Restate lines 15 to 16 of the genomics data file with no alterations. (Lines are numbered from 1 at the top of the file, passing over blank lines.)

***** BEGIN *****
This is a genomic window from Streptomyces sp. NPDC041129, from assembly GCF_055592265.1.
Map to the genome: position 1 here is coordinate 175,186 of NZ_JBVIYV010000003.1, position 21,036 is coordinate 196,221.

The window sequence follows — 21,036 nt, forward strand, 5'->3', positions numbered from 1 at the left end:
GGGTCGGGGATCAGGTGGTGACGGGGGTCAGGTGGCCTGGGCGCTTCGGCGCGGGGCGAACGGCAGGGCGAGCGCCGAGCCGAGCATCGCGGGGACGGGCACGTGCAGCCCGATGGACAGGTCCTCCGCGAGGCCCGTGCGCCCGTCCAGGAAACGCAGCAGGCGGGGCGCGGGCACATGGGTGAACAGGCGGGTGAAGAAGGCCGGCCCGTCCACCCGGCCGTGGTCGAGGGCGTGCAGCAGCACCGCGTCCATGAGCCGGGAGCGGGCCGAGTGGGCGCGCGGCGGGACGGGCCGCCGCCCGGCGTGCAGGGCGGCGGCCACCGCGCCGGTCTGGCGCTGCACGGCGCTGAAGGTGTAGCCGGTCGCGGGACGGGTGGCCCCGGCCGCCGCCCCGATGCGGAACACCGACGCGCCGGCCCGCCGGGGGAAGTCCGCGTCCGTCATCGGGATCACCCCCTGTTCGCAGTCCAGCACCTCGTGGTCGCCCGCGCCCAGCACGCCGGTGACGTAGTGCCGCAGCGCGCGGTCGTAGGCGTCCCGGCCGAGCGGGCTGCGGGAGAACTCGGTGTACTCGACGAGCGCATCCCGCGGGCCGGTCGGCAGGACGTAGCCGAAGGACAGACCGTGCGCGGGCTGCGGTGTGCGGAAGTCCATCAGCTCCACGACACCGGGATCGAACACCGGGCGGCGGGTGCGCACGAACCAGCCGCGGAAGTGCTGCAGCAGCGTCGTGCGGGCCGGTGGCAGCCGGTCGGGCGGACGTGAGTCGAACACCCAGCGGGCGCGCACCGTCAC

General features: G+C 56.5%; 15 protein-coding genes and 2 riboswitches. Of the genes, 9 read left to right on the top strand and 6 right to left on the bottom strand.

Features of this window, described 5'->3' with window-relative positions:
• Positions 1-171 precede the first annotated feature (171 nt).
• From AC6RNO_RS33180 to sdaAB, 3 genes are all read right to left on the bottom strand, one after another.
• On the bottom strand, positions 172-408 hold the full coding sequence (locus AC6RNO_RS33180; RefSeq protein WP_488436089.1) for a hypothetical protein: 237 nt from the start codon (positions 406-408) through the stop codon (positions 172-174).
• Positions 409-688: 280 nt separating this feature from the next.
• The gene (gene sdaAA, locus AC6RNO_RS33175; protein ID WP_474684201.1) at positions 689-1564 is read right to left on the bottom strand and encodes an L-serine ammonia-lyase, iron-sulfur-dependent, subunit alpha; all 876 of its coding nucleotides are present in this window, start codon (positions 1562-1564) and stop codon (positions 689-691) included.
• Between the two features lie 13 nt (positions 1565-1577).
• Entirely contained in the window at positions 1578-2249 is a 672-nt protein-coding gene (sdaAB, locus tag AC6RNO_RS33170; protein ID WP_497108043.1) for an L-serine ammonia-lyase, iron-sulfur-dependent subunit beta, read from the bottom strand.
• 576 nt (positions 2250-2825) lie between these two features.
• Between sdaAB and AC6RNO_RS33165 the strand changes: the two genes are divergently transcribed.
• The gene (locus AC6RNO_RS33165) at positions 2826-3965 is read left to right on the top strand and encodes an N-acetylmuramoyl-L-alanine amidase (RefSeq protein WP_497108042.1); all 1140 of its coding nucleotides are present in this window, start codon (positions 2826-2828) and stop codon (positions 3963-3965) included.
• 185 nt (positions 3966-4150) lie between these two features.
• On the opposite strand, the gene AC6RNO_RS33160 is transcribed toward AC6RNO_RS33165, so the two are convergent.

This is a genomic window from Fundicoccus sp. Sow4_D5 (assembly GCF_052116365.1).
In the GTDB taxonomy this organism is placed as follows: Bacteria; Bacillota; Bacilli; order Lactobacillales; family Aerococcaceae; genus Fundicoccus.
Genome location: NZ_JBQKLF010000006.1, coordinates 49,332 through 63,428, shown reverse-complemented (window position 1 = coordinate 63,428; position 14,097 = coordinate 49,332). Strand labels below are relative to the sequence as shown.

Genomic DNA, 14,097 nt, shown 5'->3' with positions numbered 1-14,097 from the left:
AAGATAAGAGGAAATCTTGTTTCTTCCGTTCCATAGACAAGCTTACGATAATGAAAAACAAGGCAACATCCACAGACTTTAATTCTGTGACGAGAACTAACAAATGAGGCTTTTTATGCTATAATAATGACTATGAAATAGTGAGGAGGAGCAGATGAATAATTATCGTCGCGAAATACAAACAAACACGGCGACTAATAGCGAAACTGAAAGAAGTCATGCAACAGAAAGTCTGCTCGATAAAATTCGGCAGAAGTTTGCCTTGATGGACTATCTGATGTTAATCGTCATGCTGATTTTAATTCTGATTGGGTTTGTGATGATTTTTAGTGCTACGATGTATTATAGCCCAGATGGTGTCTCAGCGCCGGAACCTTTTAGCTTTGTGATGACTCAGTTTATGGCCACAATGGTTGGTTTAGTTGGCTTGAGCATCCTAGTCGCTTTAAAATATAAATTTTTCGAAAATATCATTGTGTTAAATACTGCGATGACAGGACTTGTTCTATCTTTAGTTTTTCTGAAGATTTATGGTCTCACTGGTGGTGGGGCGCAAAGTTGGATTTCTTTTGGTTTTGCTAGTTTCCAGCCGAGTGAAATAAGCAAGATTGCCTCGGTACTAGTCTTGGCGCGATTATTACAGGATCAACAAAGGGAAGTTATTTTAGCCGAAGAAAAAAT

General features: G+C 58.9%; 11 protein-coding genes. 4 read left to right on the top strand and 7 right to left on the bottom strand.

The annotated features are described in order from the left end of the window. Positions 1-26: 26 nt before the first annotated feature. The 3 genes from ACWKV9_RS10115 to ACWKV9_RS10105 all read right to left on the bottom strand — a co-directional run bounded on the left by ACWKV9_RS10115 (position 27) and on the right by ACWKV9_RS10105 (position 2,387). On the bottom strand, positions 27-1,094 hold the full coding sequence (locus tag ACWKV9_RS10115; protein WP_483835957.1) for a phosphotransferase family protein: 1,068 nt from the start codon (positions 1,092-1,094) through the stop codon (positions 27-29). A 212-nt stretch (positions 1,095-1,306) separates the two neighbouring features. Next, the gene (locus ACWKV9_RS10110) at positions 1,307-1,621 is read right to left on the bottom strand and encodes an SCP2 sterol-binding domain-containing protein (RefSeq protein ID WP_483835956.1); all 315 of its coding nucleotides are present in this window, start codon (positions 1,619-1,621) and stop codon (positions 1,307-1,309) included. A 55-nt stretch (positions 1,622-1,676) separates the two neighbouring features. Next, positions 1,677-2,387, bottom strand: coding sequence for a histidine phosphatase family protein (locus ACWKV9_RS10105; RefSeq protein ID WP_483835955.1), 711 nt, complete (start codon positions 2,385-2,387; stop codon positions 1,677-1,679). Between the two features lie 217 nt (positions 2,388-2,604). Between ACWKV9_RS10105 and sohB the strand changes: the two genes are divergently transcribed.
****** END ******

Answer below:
• Between sdaAB and AC6RNO_RS33165 the strand changes: the two genes are divergently transcribed.
• The gene (locus AC6RNO_RS33165) at positions 2826-3965 is read left to right on the top strand and encodes an N-acetylmuramoyl-L-alanine amidase (RefSeq protein WP_497108042.1); all 1140 of its coding nucleotides are present in this window, start codon (positions 2826-2828) and stop codon (positions 3963-3965) included.